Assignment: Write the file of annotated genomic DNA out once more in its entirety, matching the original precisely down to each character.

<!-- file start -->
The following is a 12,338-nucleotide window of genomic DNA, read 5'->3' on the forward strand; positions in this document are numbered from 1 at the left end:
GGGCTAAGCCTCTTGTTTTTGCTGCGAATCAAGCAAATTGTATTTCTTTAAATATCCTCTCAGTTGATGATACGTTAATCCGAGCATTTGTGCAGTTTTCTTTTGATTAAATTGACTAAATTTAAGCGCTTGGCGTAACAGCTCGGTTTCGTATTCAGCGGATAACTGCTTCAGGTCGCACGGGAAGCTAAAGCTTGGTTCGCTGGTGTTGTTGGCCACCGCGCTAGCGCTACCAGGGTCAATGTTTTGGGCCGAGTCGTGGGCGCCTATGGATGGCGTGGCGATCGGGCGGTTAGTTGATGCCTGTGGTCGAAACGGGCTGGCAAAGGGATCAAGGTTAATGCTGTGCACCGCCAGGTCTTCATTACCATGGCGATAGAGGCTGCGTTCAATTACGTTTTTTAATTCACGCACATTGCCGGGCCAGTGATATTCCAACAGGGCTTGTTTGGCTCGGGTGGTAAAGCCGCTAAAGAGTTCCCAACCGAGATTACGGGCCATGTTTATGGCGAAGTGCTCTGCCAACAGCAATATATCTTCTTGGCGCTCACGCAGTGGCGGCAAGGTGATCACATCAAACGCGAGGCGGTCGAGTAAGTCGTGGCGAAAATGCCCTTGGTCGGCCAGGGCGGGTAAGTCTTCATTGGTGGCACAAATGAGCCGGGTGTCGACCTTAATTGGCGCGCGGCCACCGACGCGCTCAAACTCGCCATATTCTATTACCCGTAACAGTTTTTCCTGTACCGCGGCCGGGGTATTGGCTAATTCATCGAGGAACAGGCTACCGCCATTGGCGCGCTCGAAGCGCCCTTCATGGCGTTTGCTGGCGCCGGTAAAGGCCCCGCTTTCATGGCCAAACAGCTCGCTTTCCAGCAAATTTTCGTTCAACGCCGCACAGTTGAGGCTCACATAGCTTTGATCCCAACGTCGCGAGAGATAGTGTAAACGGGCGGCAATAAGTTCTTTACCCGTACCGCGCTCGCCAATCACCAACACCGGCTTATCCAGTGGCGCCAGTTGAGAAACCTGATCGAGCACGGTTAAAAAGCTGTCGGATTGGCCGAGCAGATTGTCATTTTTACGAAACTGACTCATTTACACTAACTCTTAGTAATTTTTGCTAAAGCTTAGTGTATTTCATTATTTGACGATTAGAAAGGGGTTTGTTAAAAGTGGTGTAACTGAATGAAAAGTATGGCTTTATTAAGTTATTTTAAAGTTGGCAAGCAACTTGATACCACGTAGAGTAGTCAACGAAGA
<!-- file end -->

The following is a 12,338-nucleotide window of genomic DNA, read 5'->3' on the forward strand; positions in this document are numbered from 1 at the left end:
GGGCTAAGCCTCTTGTTTTTGCTGCGAATCAAGCAAATTGTATTTCTTTAAATATCCTCTCAGTTGATGATACGTTAATCCGAGCATTTGTGCAGTTTTCTTTTGATTAAATTGACTAAATTTAAGCGCTTGGCGTAACAGCTCGGTTTCGTATTCAGCGGATAACTGCTTCAGGTCGCACGGGAAGCTAAAGCTTGGTTCGCTGGTGTTGTTGGCCACCGCGCTAGCGCTACCAGGGTCAATGTTTTGGGCCGAGTCGTGGGCGCCTATGGATGGCGTGGCGATCGGGCGGTTAGTTGATGCCTGTGGTCGAAACGGGCTGGCAAAGGGATCAAGGTTAATGCTGTGCACCGCCAGGTCTTCATTACCATGGCGATAGAGGCTGCGTTCAATTACGTTTTTTAATTCACGCACATTGCCGGGCCAGTGATATTCCAACAGGGCTTGTTTGGCTCGGGTGGTAAAGCCGCTAAAGAGTTCCCAACCGAGATTACGGGCCATGTTTATGGCGAAGTGCTCTGCCAACAGCAATATATCTTCTTGGCGCTCACGCAGTGGCGGCAAGGTGATCACATCAAACGCGAGGCGGTCGAGTAAGTCGTGGCGAAAATGCCCTTGGTCGGCCAGGGCGGGTAAGTCTTCATTGGTGGCACAAATGAGCCGGGTGTCGACCTTAATTGGCGCGCGGCCACCGACGCGCTCAAACTCGCCATATTCTATTACCCGTAACAGTTTTTCCTGTACCGCGGCCGGGGTATTGGCTAATTCATCGAGGAACAGGCTACCGCCATTGGCGCGCTCGAAGCGCCCTTCATGGCGTTTGCTGGCGCCGGTAAAGGCCCCGCTTTCATGGCCAAACAGCTCGCTTTCCAGCAAATTTTCGTTCAACGCCGCACAGTTGAGGCTCACATAGCTTTGATCCCAACGTCGCGAGAGATAGTGTAAACGGGCGGCAATAAGTTCTTTACCCGTACCGCGCTCGCCAATCACCAACACCGGCTTATCCAGTGGCGCCAGTTGAGAAACCTGATCGAGCACGGTTAAAAAGCTGTCGGATTGGCCGAGCAGATTGTCATTTTTACGAAACTGACTCATTTACACTAACTCTTAGTAATTTTTGCTAAAGCTTAGTGTATTTCATTATTTGACGATTAGAAAGGGGTTTGTTAAAAGTGGTGTAACTGAATGAAAAGTATGGCTTTATTAAGTTATTTTAAAGTTGGCAAGCAACTTGATACCACGTAGAGTAGTCAACGAAGA